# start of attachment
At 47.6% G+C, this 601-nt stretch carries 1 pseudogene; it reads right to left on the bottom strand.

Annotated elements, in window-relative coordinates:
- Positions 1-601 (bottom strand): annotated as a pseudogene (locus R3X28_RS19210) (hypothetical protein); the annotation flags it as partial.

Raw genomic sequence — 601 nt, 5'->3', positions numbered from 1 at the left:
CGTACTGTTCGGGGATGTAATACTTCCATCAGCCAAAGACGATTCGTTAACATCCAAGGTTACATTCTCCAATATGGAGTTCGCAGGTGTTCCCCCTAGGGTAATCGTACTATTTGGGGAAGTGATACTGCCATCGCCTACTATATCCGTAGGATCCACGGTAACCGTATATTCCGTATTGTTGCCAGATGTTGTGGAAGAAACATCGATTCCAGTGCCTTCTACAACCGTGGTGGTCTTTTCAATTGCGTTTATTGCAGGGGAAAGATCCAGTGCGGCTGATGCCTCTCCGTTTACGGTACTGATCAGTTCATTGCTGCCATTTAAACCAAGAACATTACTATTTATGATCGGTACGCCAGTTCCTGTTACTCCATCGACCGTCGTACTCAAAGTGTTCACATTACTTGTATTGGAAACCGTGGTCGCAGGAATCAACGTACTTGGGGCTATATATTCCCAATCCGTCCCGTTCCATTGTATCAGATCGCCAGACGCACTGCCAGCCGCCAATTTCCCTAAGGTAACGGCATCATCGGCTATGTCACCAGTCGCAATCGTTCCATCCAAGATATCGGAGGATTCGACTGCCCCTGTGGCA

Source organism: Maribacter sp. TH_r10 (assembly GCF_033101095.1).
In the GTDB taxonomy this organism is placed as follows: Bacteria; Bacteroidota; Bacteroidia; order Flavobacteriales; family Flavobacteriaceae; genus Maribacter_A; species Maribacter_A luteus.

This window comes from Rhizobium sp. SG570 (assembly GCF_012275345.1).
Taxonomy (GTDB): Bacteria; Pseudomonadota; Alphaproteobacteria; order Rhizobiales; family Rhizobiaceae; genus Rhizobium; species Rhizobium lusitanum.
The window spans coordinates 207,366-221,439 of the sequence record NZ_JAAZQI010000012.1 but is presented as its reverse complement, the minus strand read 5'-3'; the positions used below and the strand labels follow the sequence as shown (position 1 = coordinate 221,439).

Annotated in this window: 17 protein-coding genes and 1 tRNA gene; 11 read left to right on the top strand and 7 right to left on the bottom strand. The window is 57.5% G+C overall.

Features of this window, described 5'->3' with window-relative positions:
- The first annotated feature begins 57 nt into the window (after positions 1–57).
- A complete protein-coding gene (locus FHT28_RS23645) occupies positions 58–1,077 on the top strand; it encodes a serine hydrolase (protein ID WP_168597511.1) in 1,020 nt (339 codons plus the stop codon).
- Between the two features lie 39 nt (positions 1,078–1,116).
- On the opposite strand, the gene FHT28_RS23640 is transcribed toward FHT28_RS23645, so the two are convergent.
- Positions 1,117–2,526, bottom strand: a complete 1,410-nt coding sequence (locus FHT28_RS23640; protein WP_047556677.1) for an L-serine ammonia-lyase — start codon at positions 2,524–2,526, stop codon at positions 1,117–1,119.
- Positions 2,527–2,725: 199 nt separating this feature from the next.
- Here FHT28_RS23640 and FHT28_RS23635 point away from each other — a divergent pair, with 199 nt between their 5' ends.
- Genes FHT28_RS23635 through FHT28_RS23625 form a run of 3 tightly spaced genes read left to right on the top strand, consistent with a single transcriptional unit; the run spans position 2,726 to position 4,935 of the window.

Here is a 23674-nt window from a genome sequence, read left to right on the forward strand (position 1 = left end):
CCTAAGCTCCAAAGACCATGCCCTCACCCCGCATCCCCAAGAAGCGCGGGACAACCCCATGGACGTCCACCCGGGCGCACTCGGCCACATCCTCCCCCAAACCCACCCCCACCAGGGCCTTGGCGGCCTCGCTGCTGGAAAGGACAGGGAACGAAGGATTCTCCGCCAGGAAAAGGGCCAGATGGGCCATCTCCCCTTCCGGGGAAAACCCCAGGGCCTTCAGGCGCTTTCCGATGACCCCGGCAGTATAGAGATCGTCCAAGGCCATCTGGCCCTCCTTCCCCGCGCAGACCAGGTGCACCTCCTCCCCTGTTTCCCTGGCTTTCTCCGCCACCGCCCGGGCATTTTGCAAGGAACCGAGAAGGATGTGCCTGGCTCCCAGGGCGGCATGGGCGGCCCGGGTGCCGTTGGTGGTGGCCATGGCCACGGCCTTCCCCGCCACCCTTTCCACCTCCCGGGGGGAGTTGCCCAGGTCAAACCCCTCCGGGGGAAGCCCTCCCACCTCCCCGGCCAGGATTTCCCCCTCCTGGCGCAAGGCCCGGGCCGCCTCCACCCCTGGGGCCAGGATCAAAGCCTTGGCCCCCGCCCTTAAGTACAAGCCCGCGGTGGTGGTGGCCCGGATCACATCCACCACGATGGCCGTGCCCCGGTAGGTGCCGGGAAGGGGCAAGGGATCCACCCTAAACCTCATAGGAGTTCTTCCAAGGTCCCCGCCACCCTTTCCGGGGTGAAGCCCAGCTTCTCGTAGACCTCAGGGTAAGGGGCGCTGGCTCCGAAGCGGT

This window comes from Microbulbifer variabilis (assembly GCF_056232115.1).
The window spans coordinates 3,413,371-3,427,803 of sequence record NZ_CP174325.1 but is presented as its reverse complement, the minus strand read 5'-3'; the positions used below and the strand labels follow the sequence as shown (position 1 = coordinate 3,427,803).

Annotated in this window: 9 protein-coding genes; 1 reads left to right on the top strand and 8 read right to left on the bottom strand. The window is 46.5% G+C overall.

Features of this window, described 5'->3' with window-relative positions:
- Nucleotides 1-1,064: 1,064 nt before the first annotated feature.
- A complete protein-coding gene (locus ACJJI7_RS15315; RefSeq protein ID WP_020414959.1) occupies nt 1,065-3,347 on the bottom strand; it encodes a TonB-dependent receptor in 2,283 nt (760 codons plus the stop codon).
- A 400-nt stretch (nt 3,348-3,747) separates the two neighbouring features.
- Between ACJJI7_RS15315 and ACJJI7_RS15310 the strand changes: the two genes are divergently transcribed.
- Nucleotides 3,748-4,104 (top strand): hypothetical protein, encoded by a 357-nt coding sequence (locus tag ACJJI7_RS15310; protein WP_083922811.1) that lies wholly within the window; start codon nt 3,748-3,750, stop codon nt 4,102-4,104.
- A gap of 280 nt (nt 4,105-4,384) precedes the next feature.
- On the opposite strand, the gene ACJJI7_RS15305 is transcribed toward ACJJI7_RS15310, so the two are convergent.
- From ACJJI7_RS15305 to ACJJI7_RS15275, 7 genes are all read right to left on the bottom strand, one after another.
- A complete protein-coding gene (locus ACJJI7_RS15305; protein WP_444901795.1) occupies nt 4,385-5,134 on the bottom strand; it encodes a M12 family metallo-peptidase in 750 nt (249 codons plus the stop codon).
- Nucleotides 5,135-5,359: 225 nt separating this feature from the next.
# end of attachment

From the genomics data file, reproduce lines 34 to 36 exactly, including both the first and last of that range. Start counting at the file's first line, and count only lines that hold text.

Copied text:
- From ACJJI7_RS15305 to ACJJI7_RS15275, 7 genes are all read right to left on the bottom strand, one after another.
- A complete protein-coding gene (locus ACJJI7_RS15305; protein WP_444901795.1) occupies nt 4,385-5,134 on the bottom strand; it encodes a M12 family metallo-peptidase in 750 nt (249 codons plus the stop codon).
- Nucleotides 5,135-5,359: 225 nt separating this feature from the next.